Page B2.3. 31 October 2007                     
ArchitectureWeek - Building Department
NEWS   |   DESIGN   |   BUILDING   |   DESIGN TOOLS   |   ENVIRONMENT   |   CULTURE
< Prev Page Next Page >
 
BUILDING
 
  •  
  • Growing a Farmhouse
     
  •  
  • Seattle Public Library - Detailing the Skin

      [an error occurred while processing this directive]
    AND MORE
      Current Contents
      Blog Center
      Download Center
      New Products
      Products Guide
      Classic Home
      Architecture Forum
      Architects Directory
      Topics Library
      Complete Archive
      Web Directory
      About ArchWeek
      Search
      Subscribe & Contribute
      Free Newsletters
       

     
    QUIZ

    [an error occurred while processing this directive]

    Seattle Public Library - Detailing the Skin

    continued

    To help meet the required performance level, approximately half of the insulated glazing panels were fabricated with airspaces containing krypton gas and newly developed high-performance low-E coatings. In addition, to combat increased solar heat gain experienced during the summer months, an aluminum expanded metal mesh interlayer was chosen for the glass panels receiving the most sun. The mesh’s mini-louvers provide shielding of direct sun as well as views to the exterior through the mesh. Ideal for shading, the microdiamond pattern of the metal mesh also mimics the larger diamond pattern of the curtain-wall mullions.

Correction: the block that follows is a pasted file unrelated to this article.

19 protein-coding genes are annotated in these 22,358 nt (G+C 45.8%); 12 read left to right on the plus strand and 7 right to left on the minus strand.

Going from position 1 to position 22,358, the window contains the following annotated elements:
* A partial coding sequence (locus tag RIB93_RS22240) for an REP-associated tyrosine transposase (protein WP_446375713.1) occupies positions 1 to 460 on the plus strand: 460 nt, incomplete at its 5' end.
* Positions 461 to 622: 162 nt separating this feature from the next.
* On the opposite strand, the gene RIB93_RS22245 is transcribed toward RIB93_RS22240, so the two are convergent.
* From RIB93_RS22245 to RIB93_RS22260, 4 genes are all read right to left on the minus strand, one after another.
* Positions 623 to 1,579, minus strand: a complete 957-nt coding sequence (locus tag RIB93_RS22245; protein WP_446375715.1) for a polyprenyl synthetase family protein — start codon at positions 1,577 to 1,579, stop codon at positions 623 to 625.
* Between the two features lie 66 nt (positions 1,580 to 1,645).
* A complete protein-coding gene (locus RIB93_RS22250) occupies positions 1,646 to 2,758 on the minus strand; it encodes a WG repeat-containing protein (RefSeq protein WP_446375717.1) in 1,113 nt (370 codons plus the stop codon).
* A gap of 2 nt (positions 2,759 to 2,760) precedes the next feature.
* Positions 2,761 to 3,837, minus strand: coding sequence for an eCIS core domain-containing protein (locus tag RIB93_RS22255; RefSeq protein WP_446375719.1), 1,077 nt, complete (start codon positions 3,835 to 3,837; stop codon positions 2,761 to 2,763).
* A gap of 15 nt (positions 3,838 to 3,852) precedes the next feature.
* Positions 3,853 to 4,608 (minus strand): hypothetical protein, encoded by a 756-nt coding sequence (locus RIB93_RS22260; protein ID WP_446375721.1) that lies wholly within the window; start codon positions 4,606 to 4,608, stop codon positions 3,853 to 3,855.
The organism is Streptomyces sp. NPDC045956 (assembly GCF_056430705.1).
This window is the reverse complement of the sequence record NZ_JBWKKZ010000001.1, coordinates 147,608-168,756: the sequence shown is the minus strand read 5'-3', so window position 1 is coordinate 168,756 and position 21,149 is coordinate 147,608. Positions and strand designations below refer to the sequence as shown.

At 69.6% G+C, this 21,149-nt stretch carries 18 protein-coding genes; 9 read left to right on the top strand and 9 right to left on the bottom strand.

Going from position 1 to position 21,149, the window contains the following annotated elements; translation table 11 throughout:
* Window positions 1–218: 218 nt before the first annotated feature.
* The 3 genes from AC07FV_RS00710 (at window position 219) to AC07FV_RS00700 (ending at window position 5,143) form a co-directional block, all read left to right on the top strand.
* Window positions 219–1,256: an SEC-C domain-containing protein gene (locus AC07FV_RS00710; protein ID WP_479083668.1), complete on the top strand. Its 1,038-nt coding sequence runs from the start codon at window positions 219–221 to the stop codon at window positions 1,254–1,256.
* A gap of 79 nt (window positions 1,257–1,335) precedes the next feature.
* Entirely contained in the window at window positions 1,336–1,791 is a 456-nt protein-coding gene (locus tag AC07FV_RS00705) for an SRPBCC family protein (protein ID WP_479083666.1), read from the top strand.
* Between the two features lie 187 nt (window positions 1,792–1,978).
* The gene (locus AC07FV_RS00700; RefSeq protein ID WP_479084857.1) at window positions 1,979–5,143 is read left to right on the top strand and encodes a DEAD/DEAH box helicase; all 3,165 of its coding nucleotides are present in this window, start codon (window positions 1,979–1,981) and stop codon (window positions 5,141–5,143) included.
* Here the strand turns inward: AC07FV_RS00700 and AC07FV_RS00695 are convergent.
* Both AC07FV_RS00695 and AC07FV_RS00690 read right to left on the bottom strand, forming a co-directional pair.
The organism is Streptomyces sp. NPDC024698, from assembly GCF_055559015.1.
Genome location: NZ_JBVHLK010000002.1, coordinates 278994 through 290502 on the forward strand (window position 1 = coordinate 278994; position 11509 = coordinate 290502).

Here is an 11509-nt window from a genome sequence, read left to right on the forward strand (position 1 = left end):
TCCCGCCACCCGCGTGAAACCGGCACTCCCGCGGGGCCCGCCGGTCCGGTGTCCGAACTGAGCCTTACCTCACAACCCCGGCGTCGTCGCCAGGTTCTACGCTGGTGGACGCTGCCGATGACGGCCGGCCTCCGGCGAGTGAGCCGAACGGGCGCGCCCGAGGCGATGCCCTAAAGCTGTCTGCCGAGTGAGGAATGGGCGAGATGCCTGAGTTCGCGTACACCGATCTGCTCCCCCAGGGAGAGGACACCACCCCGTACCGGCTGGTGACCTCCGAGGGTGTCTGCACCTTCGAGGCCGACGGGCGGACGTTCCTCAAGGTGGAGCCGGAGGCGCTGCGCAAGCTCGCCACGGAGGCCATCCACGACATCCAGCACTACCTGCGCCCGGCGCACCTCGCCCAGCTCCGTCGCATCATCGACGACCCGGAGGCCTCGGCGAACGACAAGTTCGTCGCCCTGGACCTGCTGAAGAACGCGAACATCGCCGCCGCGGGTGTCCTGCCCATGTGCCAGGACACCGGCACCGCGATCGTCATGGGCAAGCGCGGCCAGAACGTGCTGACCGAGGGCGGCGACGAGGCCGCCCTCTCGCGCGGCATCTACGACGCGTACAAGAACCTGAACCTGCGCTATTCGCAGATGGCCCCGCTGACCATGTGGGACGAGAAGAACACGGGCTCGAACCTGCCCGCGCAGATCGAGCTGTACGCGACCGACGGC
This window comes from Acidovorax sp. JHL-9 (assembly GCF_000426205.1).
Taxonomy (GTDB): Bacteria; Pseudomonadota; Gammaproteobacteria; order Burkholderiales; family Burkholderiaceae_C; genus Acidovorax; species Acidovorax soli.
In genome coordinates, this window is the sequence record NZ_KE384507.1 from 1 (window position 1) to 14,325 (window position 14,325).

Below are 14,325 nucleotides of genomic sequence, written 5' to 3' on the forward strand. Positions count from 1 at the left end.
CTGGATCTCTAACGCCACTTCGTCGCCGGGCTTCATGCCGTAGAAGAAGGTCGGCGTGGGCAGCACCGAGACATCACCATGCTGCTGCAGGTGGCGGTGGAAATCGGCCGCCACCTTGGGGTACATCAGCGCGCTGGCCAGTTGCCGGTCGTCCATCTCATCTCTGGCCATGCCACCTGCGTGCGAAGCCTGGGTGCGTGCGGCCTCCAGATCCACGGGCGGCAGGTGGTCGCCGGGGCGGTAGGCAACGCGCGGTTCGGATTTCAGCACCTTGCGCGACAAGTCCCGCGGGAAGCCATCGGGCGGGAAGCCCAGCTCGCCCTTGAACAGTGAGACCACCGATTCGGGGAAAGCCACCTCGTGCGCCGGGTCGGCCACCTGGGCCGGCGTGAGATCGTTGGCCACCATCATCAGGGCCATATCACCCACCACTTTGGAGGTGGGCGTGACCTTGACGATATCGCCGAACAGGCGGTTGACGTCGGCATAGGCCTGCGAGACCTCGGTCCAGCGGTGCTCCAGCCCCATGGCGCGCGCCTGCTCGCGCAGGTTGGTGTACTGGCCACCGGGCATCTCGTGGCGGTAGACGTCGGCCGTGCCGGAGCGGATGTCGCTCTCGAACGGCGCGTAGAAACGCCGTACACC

Originally envisioned as laminated between sheets of glass, the metal mesh floats within a 2-millimeter (0.08-inch) airspace in the final design. Clear low-iron glass is used in front of the mesh to brighten its appearance when viewed from the exterior.

    To waterproof the building in Seattle’s rainy climate, Seele designed three levels of defense into the system: the exterior aluminum mullion cap with premolded silicone gaskets; insulated glazing panels with flexible butyl tape applied along every joint between panels; and silicone gaskets molded to fit the interior surface of the mullion body. While the mullion cap, seals, and glass keep most of the water from entering the system, the next two layers channel any remaining moisture to weep holes along the lower edge of each facade.

    Even standing water caught at the lower vertex of each diamond is addressed by tooling a slight ramp in the sealant joints of adjacent mullions allowing for the water’s release. To verify these measures actually worked as designed, a portion of the building was built as a full-scale mock-up and forced to undergo extreme weather testing in controlled conditions.